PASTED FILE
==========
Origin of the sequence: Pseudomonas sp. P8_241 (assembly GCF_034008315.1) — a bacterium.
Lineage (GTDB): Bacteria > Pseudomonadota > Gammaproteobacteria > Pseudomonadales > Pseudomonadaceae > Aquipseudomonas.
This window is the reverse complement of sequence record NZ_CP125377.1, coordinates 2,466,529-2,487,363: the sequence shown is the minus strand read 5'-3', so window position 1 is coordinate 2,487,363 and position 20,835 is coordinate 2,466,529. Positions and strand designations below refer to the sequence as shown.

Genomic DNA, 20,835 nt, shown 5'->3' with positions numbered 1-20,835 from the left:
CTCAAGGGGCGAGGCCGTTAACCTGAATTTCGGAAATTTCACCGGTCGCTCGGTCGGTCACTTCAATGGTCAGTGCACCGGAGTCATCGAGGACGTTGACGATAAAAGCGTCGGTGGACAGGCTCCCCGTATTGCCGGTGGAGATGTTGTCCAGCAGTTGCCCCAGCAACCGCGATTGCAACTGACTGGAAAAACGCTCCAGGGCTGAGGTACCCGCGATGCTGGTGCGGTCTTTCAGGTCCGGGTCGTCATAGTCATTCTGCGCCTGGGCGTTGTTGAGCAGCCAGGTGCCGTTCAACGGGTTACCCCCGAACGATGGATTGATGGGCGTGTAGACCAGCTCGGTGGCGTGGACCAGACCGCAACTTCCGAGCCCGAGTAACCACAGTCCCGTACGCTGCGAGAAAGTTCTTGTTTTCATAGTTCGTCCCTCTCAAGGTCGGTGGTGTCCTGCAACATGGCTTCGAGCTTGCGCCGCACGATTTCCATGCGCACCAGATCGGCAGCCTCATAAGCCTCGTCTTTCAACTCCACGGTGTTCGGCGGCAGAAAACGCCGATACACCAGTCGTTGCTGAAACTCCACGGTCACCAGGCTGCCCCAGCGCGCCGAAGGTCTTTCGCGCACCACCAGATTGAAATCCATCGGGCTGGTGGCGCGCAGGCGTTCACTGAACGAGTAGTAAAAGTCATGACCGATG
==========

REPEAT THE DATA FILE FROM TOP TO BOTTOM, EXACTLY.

Origin of the sequence: Pseudomonas sp. P8_241 (assembly GCF_034008315.1) — a bacterium.
Lineage (GTDB): Bacteria > Pseudomonadota > Gammaproteobacteria > Pseudomonadales > Pseudomonadaceae > Aquipseudomonas.
This window is the reverse complement of sequence record NZ_CP125377.1, coordinates 2,466,529-2,487,363: the sequence shown is the minus strand read 5'-3', so window position 1 is coordinate 2,487,363 and position 20,835 is coordinate 2,466,529. Positions and strand designations below refer to the sequence as shown.

Genomic DNA, 20,835 nt, shown 5'->3' with positions numbered 1-20,835 from the left:
CTCAAGGGGCGAGGCCGTTAACCTGAATTTCGGAAATTTCACCGGTCGCTCGGTCGGTCACTTCAATGGTCAGTGCACCGGAGTCATCGAGGACGTTGACGATAAAAGCGTCGGTGGACAGGCTCCCCGTATTGCCGGTGGAGATGTTGTCCAGCAGTTGCCCCAGCAACCGCGATTGCAACTGACTGGAAAAACGCTCCAGGGCTGAGGTACCCGCGATGCTGGTGCGGTCTTTCAGGTCCGGGTCGTCATAGTCATTCTGCGCCTGGGCGTTGTTGAGCAGCCAGGTGCCGTTCAACGGGTTACCCCCGAACGATGGATTGATGGGCGTGTAGACCAGCTCGGTGGCGTGGACCAGACCGCAACTTCCGAGCCCGAGTAACCACAGTCCCGTACGCTGCGAGAAAGTTCTTGTTTTCATAGTTCGTCCCTCTCAAGGTCGGTGGTGTCCTGCAACATGGCTTCGAGCTTGCGCCGCACGATTTCCATGCGCACCAGATCGGCAGCCTCATAAGCCTCGTCTTTCAACTCCACGGTGTTCGGCGGCAGAAAACGCCGATACACCAGTCGTTGCTGAAACTCCACGGTCACCAGGCTGCCCCAGCGCGCCGAAGGTCTTTCGCGCACCACCAGATTGAAATCCATCGGGCTGGTGGCGCGCAGGCGTTCACTGAACGAGTAGTAAAAGTCATGACCGATG